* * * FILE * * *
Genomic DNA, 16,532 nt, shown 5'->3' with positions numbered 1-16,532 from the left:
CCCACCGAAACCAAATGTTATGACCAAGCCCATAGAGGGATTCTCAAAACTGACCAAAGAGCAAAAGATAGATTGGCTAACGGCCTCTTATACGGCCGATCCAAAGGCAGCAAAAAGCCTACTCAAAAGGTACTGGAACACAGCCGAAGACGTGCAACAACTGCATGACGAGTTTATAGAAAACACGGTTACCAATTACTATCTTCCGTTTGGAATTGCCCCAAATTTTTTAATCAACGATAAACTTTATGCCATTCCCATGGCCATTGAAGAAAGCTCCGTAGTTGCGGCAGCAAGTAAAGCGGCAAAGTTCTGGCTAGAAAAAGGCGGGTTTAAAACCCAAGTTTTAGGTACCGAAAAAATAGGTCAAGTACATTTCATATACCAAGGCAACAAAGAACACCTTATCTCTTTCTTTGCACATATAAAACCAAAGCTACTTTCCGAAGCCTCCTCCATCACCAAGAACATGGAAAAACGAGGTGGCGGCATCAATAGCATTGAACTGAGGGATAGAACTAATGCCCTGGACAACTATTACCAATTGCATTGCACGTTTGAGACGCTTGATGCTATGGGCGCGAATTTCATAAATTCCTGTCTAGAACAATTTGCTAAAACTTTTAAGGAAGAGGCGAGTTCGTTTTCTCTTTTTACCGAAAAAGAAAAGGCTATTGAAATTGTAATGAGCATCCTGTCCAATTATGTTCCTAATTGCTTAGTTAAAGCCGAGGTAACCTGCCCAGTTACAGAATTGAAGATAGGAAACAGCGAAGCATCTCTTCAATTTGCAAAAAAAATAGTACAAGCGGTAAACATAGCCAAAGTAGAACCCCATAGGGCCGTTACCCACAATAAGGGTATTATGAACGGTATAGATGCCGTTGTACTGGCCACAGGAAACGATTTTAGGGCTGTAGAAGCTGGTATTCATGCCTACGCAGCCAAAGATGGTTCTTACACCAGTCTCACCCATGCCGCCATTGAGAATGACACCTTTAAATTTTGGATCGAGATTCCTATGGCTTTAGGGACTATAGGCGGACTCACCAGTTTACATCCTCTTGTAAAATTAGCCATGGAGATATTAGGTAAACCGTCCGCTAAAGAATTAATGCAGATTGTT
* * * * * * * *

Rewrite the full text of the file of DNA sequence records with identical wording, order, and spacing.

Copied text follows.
Genomic DNA, 16,532 nt, shown 5'->3' with positions numbered 1-16,532 from the left:
CCCACCGAAACCAAATGTTATGACCAAGCCCATAGAGGGATTCTCAAAACTGACCAAAGAGCAAAAGATAGATTGGCTAACGGCCTCTTATACGGCCGATCCAAAGGCAGCAAAAAGCCTACTCAAAAGGTACTGGAACACAGCCGAAGACGTGCAACAACTGCATGACGAGTTTATAGAAAACACGGTTACCAATTACTATCTTCCGTTTGGAATTGCCCCAAATTTTTTAATCAACGATAAACTTTATGCCATTCCCATGGCCATTGAAGAAAGCTCCGTAGTTGCGGCAGCAAGTAAAGCGGCAAAGTTCTGGCTAGAAAAAGGCGGGTTTAAAACCCAAGTTTTAGGTACCGAAAAAATAGGTCAAGTACATTTCATATACCAAGGCAACAAAGAACACCTTATCTCTTTCTTTGCACATATAAAACCAAAGCTACTTTCCGAAGCCTCCTCCATCACCAAGAACATGGAAAAACGAGGTGGCGGCATCAATAGCATTGAACTGAGGGATAGAACTAATGCCCTGGACAACTATTACCAATTGCATTGCACGTTTGAGACGCTTGATGCTATGGGCGCGAATTTCATAAATTCCTGTCTAGAACAATTTGCTAAAACTTTTAAGGAAGAGGCGAGTTCGTTTTCTCTTTTTACCGAAAAAGAAAAGGCTATTGAAATTGTAATGAGCATCCTGTCCAATTATGTTCCTAATTGCTTAGTTAAAGCCGAGGTAACCTGCCCAGTTACAGAATTGAAGATAGGAAACAGCGAAGCATCTCTTCAATTTGCAAAAAAAATAGTACAAGCGGTAAACATAGCCAAAGTAGAACCCCATAGGGCCGTTACCCACAATAAGGGTATTATGAACGGTATAGATGCCGTTGTACTGGCCACAGGAAACGATTTTAGGGCTGTAGAAGCTGGTATTCATGCCTACGCAGCCAAAGATGGTTCTTACACCAGTCTCACCCATGCCGCCATTGAGAATGACACCTTTAAATTTTGGATCGAGATTCCTATGGCTTTAGGGACTATAGGCGGACTCACCAGTTTACATCCTCTTGTAAAATTAGCCATGGAGATATTAGGTAAACCGTCCGCTAAAGAATTAATGCAGATTGTT